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Cameras in city's core can catch crooks
Federal Way police are one step closer to using surveillance cameras to catch criminals in the act as they commit crime in the downtown core.
Police have gathered support for the Safe City program and plan to submit a grant proposal to the Target Corporation, which encourages and partially funds the program, by the end of this month, Lt. Mark Benson said.
If Target Corporation approves the proposal, Federal Way will become the first city in Washington state to become a Safe City, Target spokeswoman Ana Williams said.
Benson anticipates knowing the results of the proposal in October.
The Safe City program embraces technology as well as communication and partnerships between a city's police force, business owners and residents as a way to decrease crime and increase shoppers' safety in the city's core.
"Our main goal is to help the local law enforcement create community relationships," Williams said.
Safe City results
The program began in Minneapolis three years ago. To date, police there have credited approximately 800 arrests to the assistance of the Safe City program, Williams said.
Nationwide, cities including Springfield, Va., Boston and Houston have put Safe City into action. Auto theft in Minneapolis' Safe City zone has decreased by 20 percent since the program was enacted, and in Boston, burglary has dropped by 16 percent, according to the Target Corporation.
Police hope to replicate the program's past success with the use of surveillance cameras in Federal Way.
The Target Corporation helps fund Safe City, but ultimately local law enforcement creates its structure and determines how to carry out and monitor the program, Williams said. Safe City operates differently in each city that puts it to use, she said.
The biggest up-front expense predicted for Federal Way's program is the purchase of 25 surveillance cameras, said Tom Pierson, Federal Way Chamber of Commerce CEO.
The cameras 22 of them which will be located in downtown businesses' parking lots will provide police with a live view of the area. Police will be able to access the cameras from their vehicles, said police officer Shawn Swanson, who first pitched the idea of applying the program in Federal Way.
Criminal activity could be viewed live, helping police to identify criminals, evaluate a crime scene and dispatch medical assistance to anyone who was injured, Swanson said.
Before the cameras can begin scouting for criminals, the funds necessary to purchase them must be acquired.
Swanson proposed Federal Way implement the Safe City program in February 2006. By May 2007, he and Lt. Ed Fadler were working to gather support from the business community in an effort to make the program sustainable.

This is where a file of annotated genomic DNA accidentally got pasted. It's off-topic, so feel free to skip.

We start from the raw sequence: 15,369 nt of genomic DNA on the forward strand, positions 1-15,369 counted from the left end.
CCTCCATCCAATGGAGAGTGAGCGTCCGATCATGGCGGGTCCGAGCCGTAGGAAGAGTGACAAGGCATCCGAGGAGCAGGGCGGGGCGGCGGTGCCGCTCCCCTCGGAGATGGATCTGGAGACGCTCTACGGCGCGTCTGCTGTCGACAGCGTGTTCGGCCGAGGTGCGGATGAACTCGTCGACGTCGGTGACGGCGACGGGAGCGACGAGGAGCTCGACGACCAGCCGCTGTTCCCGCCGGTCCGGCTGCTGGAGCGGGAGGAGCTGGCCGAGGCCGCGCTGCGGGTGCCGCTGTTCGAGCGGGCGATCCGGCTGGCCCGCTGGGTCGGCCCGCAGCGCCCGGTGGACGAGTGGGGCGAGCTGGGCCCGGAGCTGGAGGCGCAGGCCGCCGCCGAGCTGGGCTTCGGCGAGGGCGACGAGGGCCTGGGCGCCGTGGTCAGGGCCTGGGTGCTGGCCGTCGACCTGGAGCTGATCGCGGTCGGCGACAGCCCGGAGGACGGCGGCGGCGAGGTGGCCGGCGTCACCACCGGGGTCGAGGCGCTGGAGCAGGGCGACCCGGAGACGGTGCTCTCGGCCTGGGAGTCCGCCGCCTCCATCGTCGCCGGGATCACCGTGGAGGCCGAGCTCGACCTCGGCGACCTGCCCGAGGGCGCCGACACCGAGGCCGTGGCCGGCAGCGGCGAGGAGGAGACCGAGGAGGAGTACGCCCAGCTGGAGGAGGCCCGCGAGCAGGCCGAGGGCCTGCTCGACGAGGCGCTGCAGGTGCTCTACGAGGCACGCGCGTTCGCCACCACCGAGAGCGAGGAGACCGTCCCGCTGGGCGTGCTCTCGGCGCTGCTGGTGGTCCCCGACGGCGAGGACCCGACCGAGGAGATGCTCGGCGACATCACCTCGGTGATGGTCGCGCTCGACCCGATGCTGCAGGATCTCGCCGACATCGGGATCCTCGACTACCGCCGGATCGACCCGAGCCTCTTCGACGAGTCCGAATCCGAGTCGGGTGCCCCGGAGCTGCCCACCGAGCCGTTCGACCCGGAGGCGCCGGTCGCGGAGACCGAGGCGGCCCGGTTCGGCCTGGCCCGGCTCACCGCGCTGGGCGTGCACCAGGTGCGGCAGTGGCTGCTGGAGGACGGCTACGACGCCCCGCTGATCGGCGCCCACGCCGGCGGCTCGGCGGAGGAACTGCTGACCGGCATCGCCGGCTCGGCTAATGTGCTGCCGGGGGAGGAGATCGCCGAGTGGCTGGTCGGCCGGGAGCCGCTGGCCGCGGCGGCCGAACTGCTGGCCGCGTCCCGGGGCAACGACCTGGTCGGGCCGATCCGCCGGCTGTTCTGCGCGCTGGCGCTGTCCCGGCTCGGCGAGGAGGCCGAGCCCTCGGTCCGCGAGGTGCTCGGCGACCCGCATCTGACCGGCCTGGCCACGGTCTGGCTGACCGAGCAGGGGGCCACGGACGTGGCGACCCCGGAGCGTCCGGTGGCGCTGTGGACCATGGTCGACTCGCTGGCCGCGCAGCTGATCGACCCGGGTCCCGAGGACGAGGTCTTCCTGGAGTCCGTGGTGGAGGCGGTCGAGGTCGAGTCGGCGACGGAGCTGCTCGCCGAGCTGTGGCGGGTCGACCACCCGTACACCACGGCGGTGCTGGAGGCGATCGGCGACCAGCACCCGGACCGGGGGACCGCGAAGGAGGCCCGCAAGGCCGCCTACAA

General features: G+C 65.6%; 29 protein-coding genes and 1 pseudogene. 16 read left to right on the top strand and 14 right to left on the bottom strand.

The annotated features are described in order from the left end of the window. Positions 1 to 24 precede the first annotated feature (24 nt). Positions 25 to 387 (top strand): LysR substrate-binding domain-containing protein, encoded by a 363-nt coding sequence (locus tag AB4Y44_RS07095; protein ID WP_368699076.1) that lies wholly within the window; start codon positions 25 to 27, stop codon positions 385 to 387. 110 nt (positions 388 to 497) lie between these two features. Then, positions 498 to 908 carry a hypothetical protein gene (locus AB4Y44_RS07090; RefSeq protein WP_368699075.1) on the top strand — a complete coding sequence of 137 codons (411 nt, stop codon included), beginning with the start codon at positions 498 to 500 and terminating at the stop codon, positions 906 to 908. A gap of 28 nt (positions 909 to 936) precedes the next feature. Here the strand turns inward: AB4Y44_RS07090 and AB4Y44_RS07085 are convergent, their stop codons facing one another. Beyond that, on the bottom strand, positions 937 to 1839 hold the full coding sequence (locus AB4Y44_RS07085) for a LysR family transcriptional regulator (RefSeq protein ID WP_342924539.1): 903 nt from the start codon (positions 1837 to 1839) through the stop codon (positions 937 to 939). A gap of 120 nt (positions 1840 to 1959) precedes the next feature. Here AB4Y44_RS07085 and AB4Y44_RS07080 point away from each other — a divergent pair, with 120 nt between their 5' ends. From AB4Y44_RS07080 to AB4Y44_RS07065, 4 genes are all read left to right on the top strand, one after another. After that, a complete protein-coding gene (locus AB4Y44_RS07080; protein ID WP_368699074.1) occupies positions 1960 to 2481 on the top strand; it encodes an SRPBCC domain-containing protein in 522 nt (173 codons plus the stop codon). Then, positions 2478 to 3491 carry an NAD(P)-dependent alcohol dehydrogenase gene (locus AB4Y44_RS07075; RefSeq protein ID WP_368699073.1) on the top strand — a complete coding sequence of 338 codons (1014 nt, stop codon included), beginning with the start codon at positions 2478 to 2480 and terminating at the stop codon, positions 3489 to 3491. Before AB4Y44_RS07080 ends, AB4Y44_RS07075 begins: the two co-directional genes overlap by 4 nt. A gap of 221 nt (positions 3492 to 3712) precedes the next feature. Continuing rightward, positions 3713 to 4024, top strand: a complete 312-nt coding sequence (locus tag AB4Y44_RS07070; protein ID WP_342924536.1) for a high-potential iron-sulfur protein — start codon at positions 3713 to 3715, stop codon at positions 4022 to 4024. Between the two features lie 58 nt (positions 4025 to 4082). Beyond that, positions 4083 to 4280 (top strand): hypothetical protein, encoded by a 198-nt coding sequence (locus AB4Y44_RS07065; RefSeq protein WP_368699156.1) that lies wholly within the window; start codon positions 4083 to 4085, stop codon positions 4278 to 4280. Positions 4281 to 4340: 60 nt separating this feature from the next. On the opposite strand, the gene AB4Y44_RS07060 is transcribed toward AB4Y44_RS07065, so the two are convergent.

"The thing Target likes about our proposal is we have a really good relationship with the business community," Benson said.
On Aug. 29, the Federal Way Chamber of Commerce board of directors unanimously decided to support the police department in its Safe City efforts, Pierson said. The chamber will create a nonprofit organization, with a board of directors, to assist the police in jointly operating Safe City, he said. The board will manage the financial aspects of the program, he said.
If the proposal is approved, the Target Corporation will provide some funding for technological and administrative needs, Fadler said.
Other sources will need to be sought, Pierson said. He hopes at least 100 businesses will join in the efforts to make Federal Way's downtown core a safer place to navigate and shop. Businesses that wish to be Safe City members will be charged an annual membership fee of about $175, Pierson said.
Furthermore, Pierson wishes to see at least four businesses step forward as sponsors of the program. Safe City will not be successful without the assistance and cooperation of local businesses, he said.
"We need that income stream to help sustain the program," Pierson said.
The Chamber suspects Safe City will benefit Federal Way by decreasing crime and encouraging more residents to shop locally, Pierson said. The cameras may also help persuade new businesses to open operations in the city, he said.
"We see this as a way to grow the local economy," Pierson said.
Many businesses and the police are supportive of Safe City, but it might take some time for residents and shoppers to get used to being on camera. The program was not created to keep tabs on people, Fadler said. The cameras will only be accessed by police as a means to catch crooks, he said.
With technology such as Google Earth and Google Maps' street view, anyone going into public faces the chances of being caught on camera, Pierson said.
"I think the benefit of public safety will exceed the concerns over privacy," he said.
Contact Jacinda Howard: firstname.lastname@example.org or (253) 925-5565.
Of the 25 cameras the police hope to purchase, 22 will be placed in Federal Way's downtown core. This area's boundaries have been defined by the police department as South 324th Street to the south, South 310th Street to the north, Pacific Highway South to the west and Interstate 5 to the east. Three cameras will be placed between South 330th Street and South 336th Street, as this tends to be an area where gang violence and prostitution can be seen, Lt. Mark Benson said.